Paducah Power – Rate Protection Ordinance Part II: The Legalese

This post follows on the first installment which should be read prior.

Here I include back-up information and the KRS Statutes on which my strategy regarding Paducah Power is based.

Some Legislative History (Exciting and Riveting Stuff)

If organization structure is or was part of the problem, (and to be very clear – I do believe it certainly was) then recent amendments to KRS 96.170 may provide the ability to add some transparency and improve the inadequate system of  “checks and balances.”

Early in Kentucky’s history, the Kentucky legislature passed a statute which states:

“The legislative body of any city may, by ordinance, provide the city and its inhabitants with water, light, power and heat by contract or by works or its own, located either within or beyond the boundaries of the city, make regulations for the management thereof, and fix and regulate the prices to private consumers and customers.”

[I added the bold].

This statute was reenacted and codified in 1942 at the same time that the Kentucky legislature enacted “The Little TVA Act.”  The “Little TVA Act” was a legislative effort to enable the expansion of electricity into rural Kentucky.  For a significant period of time, KRS 96.170 applied only to cities of the third, fourth or fifth class and thus, not Paducah.  In 2014, the Kentucky legislature amended this statute along with many other statutes to eliminate the distinction between the various classes of cities.  Consequently, since 2014, this statute has been potentially applied to all Kentucky cities.

There is no doubt that there is language in “The Little TVA Act” which is an attempt at preemption or to put it another way, an attempt to exclude any other statute from interfering with the operation of “The Little TVA Act.”  However, Kentucky’s highest Court rendered a decision in 1943 which says:

“Applicable general rules as to construction of statutes as established by text writers and are opinions, are to the effect that it is the duty of the Court to harmonize conflicting statutes and give effect to each if it be possible. On reenactment of a statute which has been previously interpreted by the Courts, it is presumed that the reenactment was made with the intention of the legislature to incorporate such interpretation into the reenacted statute.  In interpreting statutes, the Court should adopt a practical construction.  Statutes passed at the same session of the legislature should, if possible, be so construed as to give both affect.” [I added that bold too].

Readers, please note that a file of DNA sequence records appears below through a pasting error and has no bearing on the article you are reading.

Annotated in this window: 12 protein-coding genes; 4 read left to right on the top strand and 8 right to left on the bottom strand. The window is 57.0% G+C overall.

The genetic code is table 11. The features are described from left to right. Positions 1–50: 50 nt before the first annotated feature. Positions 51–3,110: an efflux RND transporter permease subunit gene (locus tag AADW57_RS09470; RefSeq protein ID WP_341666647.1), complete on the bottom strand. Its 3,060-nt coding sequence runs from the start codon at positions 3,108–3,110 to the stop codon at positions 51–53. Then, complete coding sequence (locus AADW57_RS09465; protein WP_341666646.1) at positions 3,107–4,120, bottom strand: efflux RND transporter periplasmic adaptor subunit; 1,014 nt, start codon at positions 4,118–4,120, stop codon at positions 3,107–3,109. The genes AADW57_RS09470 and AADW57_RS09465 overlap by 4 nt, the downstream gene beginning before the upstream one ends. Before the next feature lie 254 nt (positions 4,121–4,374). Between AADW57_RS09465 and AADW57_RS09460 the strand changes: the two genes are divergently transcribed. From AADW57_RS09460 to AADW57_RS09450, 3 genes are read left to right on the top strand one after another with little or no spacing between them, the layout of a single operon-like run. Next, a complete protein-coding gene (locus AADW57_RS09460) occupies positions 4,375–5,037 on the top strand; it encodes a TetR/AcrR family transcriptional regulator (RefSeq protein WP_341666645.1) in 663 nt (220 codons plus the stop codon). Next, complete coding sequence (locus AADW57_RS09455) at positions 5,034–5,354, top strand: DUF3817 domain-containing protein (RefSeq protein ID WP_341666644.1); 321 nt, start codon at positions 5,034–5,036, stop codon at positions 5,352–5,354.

Kentucky’s highest court went on to then apply both “The Little TVA Act” and KRS 96.170 in the interpretation of city powers as it dealt with a eastern Kentucky city’s acquisition, management and control of a power company.

By | 2017-12-26T00:41:13+00:00 August 25th, 2016|Paducah Power|1 Comment

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About the Author:

Eddie Jones is a candidate for Commonwealth Attorney. Eddie began his legal career as a prosecutor in the United States Army JAG Corps. Presently, Eddie Jones is a practicing attorney in Paducah, Kentucky at the law firm of Boehl Stopher & Graves and also serves as a County Commissioner in his community of McCracken County, Kentucky. His background includes service in the United States Army and an undergraduate degree in Public Administration from Evangel University along with a Law Degree from the University of Kentucky College of Law. Eddie is interested in working to make Paducah and McCracken County more sustainable through bikeable/walkable neighborhoods, tourism including sports tourism, and the development of public/private partnerships including a focused, transparent plan for regional economic development.

One Comment

  1. […] I believe the Paducah City Commission should consider a “rate protection ordinance.”  Certainly, if I were to be elected in November, this would be a top priority of mine.  I envision an ordinance that would provide the Paducah Power Board with authority to increase rates consistent with the Consumer Price Index.   Any rate increases beyond that cap would require approval of the City Commission.  A “rate protection ordinance” inserts more public transparency into the manner, amount, length and timing of any increased rates without unnecessarily compounding the work of the Paducah Power Board.  In short, our power bill would not be allowed to take the Christmas money again without a public, YouTube type discussion about “how much?” and “how long?” and a little bit of “why how come mister?” [Read more on the legal basis for this strategy here.] […]

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